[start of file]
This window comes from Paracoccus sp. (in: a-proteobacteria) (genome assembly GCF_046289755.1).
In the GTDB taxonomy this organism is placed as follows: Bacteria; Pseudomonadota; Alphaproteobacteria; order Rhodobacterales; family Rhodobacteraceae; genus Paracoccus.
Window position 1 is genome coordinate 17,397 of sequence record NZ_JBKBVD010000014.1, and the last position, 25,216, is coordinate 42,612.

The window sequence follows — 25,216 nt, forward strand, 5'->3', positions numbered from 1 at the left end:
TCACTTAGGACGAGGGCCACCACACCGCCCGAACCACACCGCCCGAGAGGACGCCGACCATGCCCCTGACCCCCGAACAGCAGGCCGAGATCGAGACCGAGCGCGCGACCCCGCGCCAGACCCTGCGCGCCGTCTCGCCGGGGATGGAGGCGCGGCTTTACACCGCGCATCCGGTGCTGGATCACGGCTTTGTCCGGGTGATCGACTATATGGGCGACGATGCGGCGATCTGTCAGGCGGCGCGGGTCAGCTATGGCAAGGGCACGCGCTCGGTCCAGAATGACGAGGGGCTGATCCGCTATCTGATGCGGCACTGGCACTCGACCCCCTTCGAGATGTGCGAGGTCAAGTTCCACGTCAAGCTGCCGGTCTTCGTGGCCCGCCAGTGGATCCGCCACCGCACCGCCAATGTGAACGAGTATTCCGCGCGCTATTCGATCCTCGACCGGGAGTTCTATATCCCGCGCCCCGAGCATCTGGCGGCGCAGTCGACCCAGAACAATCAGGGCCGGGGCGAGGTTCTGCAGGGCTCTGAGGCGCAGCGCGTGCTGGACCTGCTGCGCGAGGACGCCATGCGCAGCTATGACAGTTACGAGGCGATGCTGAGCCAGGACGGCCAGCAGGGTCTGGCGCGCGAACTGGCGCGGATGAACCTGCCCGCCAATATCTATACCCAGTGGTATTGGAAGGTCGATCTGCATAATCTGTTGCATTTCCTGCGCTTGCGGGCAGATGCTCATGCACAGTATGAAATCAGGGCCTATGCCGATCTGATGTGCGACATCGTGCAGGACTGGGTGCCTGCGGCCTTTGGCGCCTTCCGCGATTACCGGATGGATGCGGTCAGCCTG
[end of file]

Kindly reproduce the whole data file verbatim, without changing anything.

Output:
This window comes from Paracoccus sp. (in: a-proteobacteria) (genome assembly GCF_046289755.1).
In the GTDB taxonomy this organism is placed as follows: Bacteria; Pseudomonadota; Alphaproteobacteria; order Rhodobacterales; family Rhodobacteraceae; genus Paracoccus.
Window position 1 is genome coordinate 17,397 of sequence record NZ_JBKBVD010000014.1, and the last position, 25,216, is coordinate 42,612.

The window sequence follows — 25,216 nt, forward strand, 5'->3', positions numbered from 1 at the left end:
TCACTTAGGACGAGGGCCACCACACCGCCCGAACCACACCGCCCGAGAGGACGCCGACCATGCCCCTGACCCCCGAACAGCAGGCCGAGATCGAGACCGAGCGCGCGACCCCGCGCCAGACCCTGCGCGCCGTCTCGCCGGGGATGGAGGCGCGGCTTTACACCGCGCATCCGGTGCTGGATCACGGCTTTGTCCGGGTGATCGACTATATGGGCGACGATGCGGCGATCTGTCAGGCGGCGCGGGTCAGCTATGGCAAGGGCACGCGCTCGGTCCAGAATGACGAGGGGCTGATCCGCTATCTGATGCGGCACTGGCACTCGACCCCCTTCGAGATGTGCGAGGTCAAGTTCCACGTCAAGCTGCCGGTCTTCGTGGCCCGCCAGTGGATCCGCCACCGCACCGCCAATGTGAACGAGTATTCCGCGCGCTATTCGATCCTCGACCGGGAGTTCTATATCCCGCGCCCCGAGCATCTGGCGGCGCAGTCGACCCAGAACAATCAGGGCCGGGGCGAGGTTCTGCAGGGCTCTGAGGCGCAGCGCGTGCTGGACCTGCTGCGCGAGGACGCCATGCGCAGCTATGACAGTTACGAGGCGATGCTGAGCCAGGACGGCCAGCAGGGTCTGGCGCGCGAACTGGCGCGGATGAACCTGCCCGCCAATATCTATACCCAGTGGTATTGGAAGGTCGATCTGCATAATCTGTTGCATTTCCTGCGCTTGCGGGCAGATGCTCATGCACAGTATGAAATCAGGGCCTATGCCGATCTGATGTGCGACATCGTGCAGGACTGGGTGCCTGCGGCCTTTGGCGCCTTCCGCGATTACCGGATGGATGCGGTCAGCCTG